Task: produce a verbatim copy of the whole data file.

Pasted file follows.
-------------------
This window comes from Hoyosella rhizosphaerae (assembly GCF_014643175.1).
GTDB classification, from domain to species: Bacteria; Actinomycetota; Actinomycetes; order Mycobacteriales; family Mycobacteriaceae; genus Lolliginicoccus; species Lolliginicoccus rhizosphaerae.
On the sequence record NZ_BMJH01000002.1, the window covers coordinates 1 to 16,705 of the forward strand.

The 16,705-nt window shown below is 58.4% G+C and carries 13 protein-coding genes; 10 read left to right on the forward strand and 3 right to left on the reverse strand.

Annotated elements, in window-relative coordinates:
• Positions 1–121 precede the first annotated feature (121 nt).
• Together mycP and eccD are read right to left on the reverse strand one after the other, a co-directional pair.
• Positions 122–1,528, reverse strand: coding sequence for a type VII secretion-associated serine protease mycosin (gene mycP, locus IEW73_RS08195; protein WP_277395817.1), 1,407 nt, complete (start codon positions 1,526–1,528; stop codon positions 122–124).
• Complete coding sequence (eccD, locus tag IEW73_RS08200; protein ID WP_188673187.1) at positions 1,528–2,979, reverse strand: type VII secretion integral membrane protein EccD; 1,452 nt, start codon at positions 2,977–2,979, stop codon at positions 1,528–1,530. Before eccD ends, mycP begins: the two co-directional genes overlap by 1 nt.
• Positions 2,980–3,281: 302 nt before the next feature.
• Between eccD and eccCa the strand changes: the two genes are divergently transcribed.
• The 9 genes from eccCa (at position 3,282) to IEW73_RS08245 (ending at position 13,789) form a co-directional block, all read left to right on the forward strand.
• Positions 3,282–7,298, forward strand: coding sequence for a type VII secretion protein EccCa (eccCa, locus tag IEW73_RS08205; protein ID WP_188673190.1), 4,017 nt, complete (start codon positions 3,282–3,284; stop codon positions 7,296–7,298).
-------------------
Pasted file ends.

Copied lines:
This window comes from Hoyosella rhizosphaerae (assembly GCF_014643175.1).
GTDB classification, from domain to species: Bacteria; Actinomycetota; Actinomycetes; order Mycobacteriales; family Mycobacteriaceae; genus Lolliginicoccus; species Lolliginicoccus rhizosphaerae.
On the sequence record NZ_BMJH01000002.1, the window covers coordinates 1 to 16,705 of the forward strand.

The 16,705-nt window shown below is 58.4% G+C and carries 13 protein-coding genes; 10 read left to right on the forward strand and 3 right to left on the reverse strand.

Annotated elements, in window-relative coordinates:
• Positions 1–121 precede the first annotated feature (121 nt).
• Together mycP and eccD are read right to left on the reverse strand one after the other, a co-directional pair.
• Positions 122–1,528, reverse strand: coding sequence for a type VII secretion-associated serine protease mycosin (gene mycP, locus IEW73_RS08195; protein WP_277395817.1), 1,407 nt, complete (start codon positions 1,526–1,528; stop codon positions 122–124).
• Complete coding sequence (eccD, locus tag IEW73_RS08200; protein ID WP_188673187.1) at positions 1,528–2,979, reverse strand: type VII secretion integral membrane protein EccD; 1,452 nt, start codon at positions 2,977–2,979, stop codon at positions 1,528–1,530. Before eccD ends, mycP begins: the two co-directional genes overlap by 1 nt.
• Positions 2,980–3,281: 302 nt before the next feature.
• Between eccD and eccCa the strand changes: the two genes are divergently transcribed.
• The 9 genes from eccCa (at position 3,282) to IEW73_RS08245 (ending at position 13,789) form a co-directional block, all read left to right on the forward strand.
• Positions 3,282–7,298, forward strand: coding sequence for a type VII secretion protein EccCa (eccCa, locus tag IEW73_RS08205; protein ID WP_188673190.1), 4,017 nt, complete (start codon positions 3,282–3,284; stop codon positions 7,296–7,298).